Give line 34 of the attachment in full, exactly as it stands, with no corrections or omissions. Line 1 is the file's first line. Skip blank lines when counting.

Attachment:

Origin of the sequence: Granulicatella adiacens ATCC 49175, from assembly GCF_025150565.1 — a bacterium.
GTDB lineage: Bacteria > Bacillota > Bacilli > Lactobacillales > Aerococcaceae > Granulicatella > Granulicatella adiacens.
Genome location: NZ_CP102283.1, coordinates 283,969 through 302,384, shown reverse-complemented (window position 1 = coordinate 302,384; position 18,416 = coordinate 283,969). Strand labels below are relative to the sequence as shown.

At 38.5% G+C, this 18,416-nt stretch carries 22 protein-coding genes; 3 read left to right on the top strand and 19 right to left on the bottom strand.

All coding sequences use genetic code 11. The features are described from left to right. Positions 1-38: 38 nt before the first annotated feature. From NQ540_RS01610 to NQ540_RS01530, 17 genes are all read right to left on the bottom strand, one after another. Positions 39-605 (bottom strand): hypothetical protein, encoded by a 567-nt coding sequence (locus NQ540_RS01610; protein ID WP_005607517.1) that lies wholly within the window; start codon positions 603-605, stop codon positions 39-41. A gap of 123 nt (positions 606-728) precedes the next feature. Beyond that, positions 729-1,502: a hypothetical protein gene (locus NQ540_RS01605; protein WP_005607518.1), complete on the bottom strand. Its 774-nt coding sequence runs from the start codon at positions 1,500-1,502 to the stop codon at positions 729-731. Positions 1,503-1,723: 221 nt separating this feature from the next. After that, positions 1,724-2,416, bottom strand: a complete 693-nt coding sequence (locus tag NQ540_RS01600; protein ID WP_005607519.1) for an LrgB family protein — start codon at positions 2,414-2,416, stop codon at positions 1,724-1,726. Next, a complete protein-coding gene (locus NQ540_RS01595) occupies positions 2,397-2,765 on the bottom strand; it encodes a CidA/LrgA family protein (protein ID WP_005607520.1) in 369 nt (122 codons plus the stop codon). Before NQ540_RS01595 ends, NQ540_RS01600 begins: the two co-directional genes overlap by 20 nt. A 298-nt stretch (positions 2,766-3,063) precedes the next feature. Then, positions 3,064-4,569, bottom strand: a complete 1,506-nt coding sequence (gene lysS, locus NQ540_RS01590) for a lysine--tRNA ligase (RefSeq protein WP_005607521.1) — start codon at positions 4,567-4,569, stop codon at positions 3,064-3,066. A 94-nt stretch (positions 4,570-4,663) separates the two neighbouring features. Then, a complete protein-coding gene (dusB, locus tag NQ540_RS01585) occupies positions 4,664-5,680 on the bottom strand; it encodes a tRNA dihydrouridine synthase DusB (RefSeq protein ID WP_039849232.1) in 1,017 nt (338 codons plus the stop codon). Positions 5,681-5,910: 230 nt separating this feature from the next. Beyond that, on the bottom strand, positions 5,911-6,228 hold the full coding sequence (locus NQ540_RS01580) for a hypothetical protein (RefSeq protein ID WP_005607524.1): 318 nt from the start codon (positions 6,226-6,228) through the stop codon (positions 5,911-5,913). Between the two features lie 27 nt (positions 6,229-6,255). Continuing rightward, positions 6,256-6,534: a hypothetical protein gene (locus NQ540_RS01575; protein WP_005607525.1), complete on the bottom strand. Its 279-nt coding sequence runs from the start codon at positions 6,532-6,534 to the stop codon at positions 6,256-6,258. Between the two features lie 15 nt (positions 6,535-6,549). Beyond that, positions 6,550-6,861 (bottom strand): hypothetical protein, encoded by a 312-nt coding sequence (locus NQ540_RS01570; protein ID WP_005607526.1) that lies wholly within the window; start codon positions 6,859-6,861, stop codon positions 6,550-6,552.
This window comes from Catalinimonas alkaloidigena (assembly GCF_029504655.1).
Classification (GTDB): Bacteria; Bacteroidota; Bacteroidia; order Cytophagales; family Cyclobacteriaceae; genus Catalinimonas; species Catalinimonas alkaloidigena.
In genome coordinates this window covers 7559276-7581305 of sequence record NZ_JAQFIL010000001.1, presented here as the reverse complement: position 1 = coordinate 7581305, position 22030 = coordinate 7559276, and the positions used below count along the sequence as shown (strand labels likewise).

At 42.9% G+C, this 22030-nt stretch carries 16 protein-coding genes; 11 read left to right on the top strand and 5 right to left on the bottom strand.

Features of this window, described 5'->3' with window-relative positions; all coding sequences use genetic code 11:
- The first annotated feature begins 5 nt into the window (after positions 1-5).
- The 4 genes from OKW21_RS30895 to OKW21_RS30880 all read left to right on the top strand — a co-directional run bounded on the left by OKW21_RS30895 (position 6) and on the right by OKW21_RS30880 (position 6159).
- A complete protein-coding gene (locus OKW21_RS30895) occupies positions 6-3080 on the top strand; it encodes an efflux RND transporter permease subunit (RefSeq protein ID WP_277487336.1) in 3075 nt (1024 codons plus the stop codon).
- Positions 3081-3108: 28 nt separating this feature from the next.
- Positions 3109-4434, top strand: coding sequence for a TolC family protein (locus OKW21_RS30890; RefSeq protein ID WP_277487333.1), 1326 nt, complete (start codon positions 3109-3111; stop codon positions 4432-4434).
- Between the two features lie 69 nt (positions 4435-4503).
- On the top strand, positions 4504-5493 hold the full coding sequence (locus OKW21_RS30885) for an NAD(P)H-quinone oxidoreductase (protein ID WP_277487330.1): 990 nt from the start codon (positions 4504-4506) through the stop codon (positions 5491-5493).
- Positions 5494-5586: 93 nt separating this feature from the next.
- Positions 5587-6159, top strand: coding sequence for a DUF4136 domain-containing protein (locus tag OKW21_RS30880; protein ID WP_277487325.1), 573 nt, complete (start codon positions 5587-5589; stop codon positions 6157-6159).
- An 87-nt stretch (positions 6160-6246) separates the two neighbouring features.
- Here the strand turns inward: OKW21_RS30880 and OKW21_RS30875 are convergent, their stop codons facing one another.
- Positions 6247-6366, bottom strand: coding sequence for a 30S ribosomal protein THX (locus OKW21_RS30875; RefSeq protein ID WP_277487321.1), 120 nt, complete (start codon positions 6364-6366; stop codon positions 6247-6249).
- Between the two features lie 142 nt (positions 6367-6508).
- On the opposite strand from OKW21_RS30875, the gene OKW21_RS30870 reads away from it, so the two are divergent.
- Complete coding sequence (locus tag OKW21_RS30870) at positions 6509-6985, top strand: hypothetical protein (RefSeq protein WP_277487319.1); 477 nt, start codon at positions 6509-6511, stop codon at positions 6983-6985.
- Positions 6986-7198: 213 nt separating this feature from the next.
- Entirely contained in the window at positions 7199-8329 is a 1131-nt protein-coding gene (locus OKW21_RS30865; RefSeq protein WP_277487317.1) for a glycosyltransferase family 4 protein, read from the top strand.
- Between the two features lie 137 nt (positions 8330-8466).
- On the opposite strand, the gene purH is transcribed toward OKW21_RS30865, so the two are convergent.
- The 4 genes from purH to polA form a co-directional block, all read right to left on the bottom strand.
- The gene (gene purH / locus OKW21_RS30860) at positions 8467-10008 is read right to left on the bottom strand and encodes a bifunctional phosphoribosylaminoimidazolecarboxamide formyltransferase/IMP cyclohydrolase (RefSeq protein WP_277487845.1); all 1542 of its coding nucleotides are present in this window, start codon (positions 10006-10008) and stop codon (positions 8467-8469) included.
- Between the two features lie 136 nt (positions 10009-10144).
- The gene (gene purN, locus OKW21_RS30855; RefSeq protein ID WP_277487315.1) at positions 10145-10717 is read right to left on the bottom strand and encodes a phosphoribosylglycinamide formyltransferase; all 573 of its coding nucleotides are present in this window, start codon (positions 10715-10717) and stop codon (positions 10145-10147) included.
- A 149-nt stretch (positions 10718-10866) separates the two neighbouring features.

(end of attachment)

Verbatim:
- A 149-nt stretch (positions 10718-10866) separates the two neighbouring features.